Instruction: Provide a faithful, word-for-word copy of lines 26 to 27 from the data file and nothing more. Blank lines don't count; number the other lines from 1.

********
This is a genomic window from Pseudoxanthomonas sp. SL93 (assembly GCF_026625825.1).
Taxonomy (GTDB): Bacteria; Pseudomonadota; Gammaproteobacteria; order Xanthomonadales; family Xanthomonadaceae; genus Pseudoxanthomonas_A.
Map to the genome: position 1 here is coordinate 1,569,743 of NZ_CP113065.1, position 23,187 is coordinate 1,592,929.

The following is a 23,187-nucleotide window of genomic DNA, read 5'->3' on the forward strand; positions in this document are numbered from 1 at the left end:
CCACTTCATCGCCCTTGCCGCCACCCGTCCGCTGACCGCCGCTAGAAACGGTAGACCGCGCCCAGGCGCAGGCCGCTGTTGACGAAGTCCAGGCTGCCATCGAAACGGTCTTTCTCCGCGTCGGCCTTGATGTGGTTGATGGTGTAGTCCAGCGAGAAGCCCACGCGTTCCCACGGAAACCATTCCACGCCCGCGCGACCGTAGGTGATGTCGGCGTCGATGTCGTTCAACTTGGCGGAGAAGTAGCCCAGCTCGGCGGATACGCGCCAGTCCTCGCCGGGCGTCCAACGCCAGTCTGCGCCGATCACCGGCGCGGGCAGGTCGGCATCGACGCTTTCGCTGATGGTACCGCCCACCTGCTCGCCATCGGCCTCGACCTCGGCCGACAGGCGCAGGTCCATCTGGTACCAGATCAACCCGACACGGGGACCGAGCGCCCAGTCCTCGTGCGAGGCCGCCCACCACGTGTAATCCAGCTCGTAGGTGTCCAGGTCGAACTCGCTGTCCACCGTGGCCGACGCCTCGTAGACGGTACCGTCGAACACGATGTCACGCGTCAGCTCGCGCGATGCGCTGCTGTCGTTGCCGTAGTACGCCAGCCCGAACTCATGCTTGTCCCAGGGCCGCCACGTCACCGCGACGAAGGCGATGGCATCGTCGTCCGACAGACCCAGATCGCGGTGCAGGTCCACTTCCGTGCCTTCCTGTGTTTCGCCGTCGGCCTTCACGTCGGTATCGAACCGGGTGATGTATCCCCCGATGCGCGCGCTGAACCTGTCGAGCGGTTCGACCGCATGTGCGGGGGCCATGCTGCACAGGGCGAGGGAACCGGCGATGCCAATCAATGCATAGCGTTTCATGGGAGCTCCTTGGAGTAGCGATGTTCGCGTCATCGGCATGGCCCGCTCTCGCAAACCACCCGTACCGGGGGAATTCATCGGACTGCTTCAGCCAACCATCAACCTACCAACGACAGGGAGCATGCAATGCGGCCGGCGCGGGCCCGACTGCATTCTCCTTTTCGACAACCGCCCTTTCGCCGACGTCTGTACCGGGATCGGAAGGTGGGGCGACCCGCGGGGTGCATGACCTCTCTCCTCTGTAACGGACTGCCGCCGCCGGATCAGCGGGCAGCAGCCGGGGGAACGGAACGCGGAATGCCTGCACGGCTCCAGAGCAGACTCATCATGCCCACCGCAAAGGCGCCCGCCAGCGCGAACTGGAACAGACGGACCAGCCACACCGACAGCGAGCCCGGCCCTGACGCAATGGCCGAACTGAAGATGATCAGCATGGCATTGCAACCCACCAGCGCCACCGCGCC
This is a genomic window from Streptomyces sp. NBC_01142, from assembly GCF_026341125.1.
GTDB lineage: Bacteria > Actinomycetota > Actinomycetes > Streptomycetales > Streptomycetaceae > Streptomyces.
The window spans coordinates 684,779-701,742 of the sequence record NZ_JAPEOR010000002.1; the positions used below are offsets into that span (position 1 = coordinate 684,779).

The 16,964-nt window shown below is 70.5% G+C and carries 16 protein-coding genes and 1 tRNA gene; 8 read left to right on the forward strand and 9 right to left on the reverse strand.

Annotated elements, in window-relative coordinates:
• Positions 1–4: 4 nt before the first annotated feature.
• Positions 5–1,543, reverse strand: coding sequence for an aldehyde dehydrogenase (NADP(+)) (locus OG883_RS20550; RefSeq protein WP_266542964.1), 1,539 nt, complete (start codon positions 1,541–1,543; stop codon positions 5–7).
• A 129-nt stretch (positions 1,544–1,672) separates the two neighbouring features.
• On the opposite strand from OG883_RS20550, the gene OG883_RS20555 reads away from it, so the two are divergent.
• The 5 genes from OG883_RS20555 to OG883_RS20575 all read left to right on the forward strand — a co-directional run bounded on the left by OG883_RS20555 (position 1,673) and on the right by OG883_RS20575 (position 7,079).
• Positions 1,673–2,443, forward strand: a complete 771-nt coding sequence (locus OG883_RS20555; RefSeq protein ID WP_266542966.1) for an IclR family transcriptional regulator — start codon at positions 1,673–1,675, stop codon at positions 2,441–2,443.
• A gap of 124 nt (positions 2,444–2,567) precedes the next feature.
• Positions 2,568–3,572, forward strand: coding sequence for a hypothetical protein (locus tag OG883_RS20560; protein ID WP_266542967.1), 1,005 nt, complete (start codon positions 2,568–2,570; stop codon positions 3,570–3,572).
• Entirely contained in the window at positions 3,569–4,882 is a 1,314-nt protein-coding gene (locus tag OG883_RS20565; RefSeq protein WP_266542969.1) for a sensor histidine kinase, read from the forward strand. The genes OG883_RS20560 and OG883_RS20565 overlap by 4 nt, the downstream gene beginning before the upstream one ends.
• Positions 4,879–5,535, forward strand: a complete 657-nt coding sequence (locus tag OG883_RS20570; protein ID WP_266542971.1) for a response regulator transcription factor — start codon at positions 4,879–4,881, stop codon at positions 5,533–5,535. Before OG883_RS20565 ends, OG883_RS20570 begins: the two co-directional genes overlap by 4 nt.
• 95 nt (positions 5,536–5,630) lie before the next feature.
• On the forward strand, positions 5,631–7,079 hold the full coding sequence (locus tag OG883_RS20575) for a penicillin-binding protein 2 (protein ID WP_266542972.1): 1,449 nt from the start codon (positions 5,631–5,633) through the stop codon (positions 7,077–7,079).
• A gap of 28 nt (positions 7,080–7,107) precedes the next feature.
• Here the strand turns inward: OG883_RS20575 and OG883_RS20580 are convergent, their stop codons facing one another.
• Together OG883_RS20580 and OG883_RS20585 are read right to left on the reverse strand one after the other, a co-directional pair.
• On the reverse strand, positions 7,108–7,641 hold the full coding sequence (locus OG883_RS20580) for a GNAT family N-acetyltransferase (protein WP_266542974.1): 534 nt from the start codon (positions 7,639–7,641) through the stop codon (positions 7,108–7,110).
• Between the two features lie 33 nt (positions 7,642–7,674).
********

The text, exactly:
• On the reverse strand, positions 7,108–7,641 hold the full coding sequence (locus OG883_RS20580) for a GNAT family N-acetyltransferase (protein WP_266542974.1): 534 nt from the start codon (positions 7,639–7,641) through the stop codon (positions 7,108–7,110).
• Between the two features lie 33 nt (positions 7,642–7,674).